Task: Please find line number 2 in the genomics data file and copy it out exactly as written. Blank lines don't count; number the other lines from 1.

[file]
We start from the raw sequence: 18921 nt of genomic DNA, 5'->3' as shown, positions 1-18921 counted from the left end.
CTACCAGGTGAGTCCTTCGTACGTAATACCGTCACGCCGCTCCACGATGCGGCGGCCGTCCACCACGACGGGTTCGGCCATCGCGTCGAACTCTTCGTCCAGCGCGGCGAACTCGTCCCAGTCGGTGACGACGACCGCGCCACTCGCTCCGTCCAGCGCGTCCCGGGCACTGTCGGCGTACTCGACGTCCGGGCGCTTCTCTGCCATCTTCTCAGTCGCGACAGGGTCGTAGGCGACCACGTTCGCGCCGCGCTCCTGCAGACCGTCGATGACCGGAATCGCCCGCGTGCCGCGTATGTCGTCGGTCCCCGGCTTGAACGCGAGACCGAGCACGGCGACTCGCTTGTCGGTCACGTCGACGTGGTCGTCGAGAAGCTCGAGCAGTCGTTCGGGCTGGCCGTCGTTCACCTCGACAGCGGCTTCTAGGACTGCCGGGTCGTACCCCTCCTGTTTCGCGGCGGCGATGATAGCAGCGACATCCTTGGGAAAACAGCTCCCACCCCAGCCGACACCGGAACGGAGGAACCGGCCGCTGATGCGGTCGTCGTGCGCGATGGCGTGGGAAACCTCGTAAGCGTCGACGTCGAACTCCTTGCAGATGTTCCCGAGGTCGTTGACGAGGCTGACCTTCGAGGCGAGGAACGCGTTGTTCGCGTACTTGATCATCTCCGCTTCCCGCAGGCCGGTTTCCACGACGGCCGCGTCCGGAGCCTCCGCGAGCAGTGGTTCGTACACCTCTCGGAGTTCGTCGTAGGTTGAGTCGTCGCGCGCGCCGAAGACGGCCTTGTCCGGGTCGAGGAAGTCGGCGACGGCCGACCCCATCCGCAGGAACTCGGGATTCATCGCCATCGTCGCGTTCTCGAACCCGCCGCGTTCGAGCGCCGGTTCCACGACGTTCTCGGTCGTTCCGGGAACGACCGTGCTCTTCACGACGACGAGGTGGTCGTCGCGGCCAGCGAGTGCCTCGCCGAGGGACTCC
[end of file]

CTACCAGGTGAGTCCTTCGTACGTAATACCGTCACGCCGCTCCACGATGCGGCGGCCGTCCACCACGACGGGTTCGGCCATCGCGTCGAACTCTTCGTCCAGCGCGGCGAACTCGTCCCAGTCGGTGACGACGACCGCGCCACTCGCTCCGTCCAGCGCGTCCCGGGCACTGTCGGCGTACTCGACGTCCGGGCGCTTCTCTGCCATCTTCTCAGTCGCGACAGGGTCGTAGGCGACCACGTTCGCGCCGCGCTCCTGCAGACCGTCGATGACCGGAATCGCCCGCGTGCCGCGTATGTCGTCGGTCCCCGGCTTGAACGCGAGACCGAGCACGGCGACTCGCTTGTCGGTCACGTCGACGTGGTCGTCGAGAAGCTCGAGCAGTCGTTCGGGCTGGCCGTCGTTCACCTCGACAGCGGCTTCTAGGACTGCCGGGTCGTACCCCTCCTGTTTCGCGGCGGCGATGATAGCAGCGACATCCTTGGGAAAACAGCTCCCACCCCAGCCGACACCGGAACGGAGGAACCGGCCGCTGATGCGGTCGTCGTGCGCGATGGCGTGGGAAACCTCGTAAGCGTCGACGTCGAACTCCTTGCAGATGTTCCCGAGGTCGTTGACGAGGCTGACCTTCGAGGCGAGGAACGCGTTGTTCGCGTACTTGATCATCTCCGCTTCCCGCAGGCCGGTTTCCACGACGGCCGCGTCCGGAGCCTCCGCGAGCAGTGGTTCGTACACCTCTCGGAGTTCGTCGTAGGTTGAGTCGTCGCGCGCGCCGAAGACGGCCTTGTCCGGGTCGAGGAAGTCGGCGACGGCCGACCCCATCCGCAGGAACTCGGGATTCATCGCCATCGTCGCGTTCTCGAACCCGCCGCGTTCGAGCGCCGGTTCCACGACGTTCTCGGTCGTTCCGGGAACGACCGTGCTCTTCACGACGACGAGGTGGTCGTCGCGGCCAGCGAGTGCCTCGCCGAGGGACTCC